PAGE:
A Step Back Means Two Steps Forward: Highway Trust Fund Rescission Repealed, Paves Way for Transportation Investment

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State departments of transportation (DOT) might be able to breathe easier this weekend. Thanks to the efforts of ASCE members and government relations staff, the Society was successful in the repeal of the $7.6 billion rescission, or cancellation, of unobligated highway contract authority under the Highway Trust Fund (HTF) scheduled to take effect on July 1, 2020. Fortunately, language is included in Section 1702 of the continuing resolution, or “CR”, that repealed this rescission.  The legislation passed the House 231-192, and the Senate 74-20 before heading to President Trump’s desk. ASCE has been advocating for months to abolish this threatening highway funding cut.

If this rescission were to occur, each state DOT would have been negatively impacted by virtually wiping out all remaining contract authority available in core highway formula programs, including but not limited to the Surface Transportation Block Grant program, National Highway Freight Program, Metropolitan Planning, and the Highway Bridge Program. States could have ultimately lost the flexibility to apply their federal funding towards their investment priorities, leading to further underinvestment across our state departments of transportation. Thanks to the strong advocacy effort by our members and other infrastructure stakeholders, this effort was halted.

“The repeal of the FAST Act’s rescission, or cancellation, of $7.6 billion in Federal-aid highway contract authority that was laid out in the stopgap bill is absolutely necessary,” said Marsia Geldert-Murphey, P.E., ASCE Board of Direction member. “It is disruptive for 50 states and our territories to move to the end of their budget period and not have confidence on their budget amounts. Stability is crucial in the funding process of building, maintaining and improving our infrastructure, and this will be a crucial start to removing some of that uncertainty.”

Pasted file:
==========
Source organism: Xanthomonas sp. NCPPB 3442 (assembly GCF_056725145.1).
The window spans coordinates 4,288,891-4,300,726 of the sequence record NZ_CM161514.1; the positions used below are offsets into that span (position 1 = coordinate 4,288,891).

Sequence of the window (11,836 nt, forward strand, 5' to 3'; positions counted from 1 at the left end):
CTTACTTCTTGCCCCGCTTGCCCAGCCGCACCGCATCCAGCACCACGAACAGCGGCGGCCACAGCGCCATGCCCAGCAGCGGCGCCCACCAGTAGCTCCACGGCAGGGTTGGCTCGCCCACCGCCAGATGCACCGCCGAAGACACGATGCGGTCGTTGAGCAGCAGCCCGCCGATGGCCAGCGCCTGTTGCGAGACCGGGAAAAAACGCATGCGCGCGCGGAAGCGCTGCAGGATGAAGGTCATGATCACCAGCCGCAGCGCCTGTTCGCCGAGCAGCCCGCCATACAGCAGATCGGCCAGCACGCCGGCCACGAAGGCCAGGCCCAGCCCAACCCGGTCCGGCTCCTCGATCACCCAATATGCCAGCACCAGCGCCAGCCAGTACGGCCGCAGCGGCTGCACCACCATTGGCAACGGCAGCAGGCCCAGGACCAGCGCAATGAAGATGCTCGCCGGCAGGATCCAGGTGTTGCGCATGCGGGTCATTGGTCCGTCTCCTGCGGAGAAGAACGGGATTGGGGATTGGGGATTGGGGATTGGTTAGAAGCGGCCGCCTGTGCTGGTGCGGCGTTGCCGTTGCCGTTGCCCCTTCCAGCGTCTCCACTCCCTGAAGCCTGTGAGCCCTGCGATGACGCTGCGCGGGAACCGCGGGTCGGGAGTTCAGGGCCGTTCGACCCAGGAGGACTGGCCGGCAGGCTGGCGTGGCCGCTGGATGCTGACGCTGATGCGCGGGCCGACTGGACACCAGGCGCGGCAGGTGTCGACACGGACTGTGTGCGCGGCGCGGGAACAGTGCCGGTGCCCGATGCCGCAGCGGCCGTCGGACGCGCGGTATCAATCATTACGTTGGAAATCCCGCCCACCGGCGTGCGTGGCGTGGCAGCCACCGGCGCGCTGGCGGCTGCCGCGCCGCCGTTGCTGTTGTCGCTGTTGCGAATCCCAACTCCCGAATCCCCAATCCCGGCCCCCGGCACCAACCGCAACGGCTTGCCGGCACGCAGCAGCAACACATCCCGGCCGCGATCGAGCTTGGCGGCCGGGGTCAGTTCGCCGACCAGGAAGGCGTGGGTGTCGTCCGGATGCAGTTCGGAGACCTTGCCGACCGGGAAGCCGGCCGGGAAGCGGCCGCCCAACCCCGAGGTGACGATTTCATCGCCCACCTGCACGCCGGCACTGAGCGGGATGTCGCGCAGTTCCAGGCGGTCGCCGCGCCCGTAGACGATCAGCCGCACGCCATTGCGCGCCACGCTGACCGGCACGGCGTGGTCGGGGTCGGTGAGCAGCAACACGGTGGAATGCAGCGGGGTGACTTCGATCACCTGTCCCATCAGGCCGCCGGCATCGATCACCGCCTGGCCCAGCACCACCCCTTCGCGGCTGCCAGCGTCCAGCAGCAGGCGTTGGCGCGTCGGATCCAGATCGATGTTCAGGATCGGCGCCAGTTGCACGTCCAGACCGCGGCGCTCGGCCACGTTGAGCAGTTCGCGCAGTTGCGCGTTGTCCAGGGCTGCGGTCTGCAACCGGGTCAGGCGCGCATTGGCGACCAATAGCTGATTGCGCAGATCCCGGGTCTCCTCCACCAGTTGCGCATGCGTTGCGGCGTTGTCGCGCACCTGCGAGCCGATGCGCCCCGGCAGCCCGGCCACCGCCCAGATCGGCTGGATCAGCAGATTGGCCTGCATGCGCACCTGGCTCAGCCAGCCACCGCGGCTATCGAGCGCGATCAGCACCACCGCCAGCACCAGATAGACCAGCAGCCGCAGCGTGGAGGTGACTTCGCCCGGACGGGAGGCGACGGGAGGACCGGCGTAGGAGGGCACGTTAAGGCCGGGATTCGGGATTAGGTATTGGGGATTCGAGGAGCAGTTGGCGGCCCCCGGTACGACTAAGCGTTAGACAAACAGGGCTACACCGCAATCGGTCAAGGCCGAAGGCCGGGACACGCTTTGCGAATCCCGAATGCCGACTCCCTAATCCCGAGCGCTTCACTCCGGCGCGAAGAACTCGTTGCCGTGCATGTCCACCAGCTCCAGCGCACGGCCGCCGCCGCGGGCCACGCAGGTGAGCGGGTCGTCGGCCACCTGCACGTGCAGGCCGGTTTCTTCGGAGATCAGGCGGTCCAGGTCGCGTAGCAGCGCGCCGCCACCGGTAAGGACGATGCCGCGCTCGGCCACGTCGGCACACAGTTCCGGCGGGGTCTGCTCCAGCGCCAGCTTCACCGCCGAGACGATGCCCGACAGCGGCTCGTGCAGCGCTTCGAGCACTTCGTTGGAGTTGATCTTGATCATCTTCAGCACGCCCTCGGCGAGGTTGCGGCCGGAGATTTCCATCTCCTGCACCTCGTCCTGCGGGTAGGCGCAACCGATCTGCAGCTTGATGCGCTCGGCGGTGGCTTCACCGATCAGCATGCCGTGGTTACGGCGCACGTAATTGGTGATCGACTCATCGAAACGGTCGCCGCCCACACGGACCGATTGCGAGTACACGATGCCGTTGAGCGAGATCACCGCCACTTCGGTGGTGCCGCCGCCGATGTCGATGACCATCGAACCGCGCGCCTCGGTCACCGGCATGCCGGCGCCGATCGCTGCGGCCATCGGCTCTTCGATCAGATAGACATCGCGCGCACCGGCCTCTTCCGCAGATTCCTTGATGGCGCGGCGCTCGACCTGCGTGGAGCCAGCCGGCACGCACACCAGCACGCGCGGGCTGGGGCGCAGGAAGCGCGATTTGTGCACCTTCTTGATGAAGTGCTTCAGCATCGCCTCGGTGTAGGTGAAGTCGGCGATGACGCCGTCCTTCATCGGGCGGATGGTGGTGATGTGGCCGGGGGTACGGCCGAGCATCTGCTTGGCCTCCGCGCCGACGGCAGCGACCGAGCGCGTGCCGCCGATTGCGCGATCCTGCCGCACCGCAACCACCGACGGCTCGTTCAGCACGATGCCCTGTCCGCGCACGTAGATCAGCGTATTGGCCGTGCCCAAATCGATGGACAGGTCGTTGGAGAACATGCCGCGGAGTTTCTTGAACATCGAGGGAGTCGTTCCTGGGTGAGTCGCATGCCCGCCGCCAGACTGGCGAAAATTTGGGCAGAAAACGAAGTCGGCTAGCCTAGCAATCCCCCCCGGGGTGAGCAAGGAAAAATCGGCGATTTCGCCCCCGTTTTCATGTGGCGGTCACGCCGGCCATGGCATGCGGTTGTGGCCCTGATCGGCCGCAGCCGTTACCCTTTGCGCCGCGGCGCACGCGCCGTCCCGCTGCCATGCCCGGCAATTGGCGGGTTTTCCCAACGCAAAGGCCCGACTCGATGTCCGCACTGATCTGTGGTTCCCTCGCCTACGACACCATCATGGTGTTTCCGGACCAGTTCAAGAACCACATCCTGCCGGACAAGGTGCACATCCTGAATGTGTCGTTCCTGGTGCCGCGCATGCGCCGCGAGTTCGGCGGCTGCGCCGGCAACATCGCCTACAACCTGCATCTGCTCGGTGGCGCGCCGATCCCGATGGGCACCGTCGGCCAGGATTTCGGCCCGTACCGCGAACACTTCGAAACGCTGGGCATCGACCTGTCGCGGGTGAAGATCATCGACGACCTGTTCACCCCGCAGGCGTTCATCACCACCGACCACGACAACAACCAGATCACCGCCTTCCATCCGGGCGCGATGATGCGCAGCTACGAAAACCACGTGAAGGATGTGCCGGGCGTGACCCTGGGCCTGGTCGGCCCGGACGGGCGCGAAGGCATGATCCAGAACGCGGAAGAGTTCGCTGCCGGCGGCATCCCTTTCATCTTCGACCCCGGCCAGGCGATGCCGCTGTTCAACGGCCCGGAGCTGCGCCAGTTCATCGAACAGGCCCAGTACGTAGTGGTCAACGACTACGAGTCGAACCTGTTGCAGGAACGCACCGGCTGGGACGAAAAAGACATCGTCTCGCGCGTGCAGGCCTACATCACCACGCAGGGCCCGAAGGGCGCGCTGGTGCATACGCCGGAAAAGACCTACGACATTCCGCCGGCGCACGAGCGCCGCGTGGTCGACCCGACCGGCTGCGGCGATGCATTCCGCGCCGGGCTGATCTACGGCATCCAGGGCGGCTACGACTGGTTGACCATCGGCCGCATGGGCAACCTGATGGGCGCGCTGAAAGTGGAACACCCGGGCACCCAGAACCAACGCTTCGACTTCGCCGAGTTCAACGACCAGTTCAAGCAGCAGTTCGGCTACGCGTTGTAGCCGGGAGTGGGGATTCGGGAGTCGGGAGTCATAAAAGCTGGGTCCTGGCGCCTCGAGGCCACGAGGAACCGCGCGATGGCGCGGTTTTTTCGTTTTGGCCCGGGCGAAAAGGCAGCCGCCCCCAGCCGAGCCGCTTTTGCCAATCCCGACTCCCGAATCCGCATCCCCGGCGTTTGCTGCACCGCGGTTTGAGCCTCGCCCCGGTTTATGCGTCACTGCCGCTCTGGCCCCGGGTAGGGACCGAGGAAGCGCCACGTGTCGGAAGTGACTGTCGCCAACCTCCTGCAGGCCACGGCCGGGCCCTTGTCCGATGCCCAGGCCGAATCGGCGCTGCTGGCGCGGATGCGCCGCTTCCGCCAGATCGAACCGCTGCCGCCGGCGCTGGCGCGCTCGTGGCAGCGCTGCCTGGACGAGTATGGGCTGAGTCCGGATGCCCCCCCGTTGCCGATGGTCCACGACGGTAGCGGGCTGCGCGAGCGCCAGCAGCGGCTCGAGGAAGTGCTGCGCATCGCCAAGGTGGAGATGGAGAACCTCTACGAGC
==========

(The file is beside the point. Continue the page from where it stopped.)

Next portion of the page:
Through ASCE member outreach, broad coalition support, and ‘shoe-leather’ lobbying, language had been included in the CR which ensured state DOTs have the certainty to plan projects for the future. ASCE’s Key Contacts reached over 50 Hill office to urge support for the rescission repeal. Additionally staff led outreach efforts with Members of Congress, sending numerous coalition letters to Congressional Leadership through AASHTO and the Transportation Construction Coalition (TCC), and supported signature collection for the “Dear Colleague” letter asking for the rescission repeal, led by Congressman Pappas and Congressman Young. They also gained cosponsors for H.R. 3612 and S. 1992, and tried to include Senator Barrasso’s Amendment in the last appropriations debate in the Senate. ASCE’s hard work and the collective efforts of its members ensured the needs of the profession are met and that the nation’s roads and bridges are fit for the 21st century and beyond.

Our nation’s investment in surface transportation infrastructure is already lacking the necessary funding to keep conditions safe and effective. The Highway Trust Fund (HTF) – the primary funding source for the federal government’s highway and transit infrastructure – is set to dry up in 2022, currently borrowing billions from the Treasury to maintain the minimum investments necessary for highways across the country.  Transportation infrastructure simply could not have withstood funding cuts when further investment has been a legislative priority for years.

ASCE’s 2017 Infrastructure Report Card graded America’s infrastructure a “D+”, with Bridges and Roads earning the grades of a “C+” and “D.” These subpar grades are a result of underfunding our highway system for years, leading to a $836 billion backlog of highway and bridge capital needs. The bulk of the backlog ($420 billion) is in repairing existing highways, while $123 billion is needed for bridge repair, $167 billion for system expansion, and $126 for system enhancement. The $7.6 billion rescission repeal will make a significant contribution to raising the grades, leading to more efficient, resilient and safe transportation systems.

We appreciate Congress acting in addressing this critical issue and thank you to all who led the effort!

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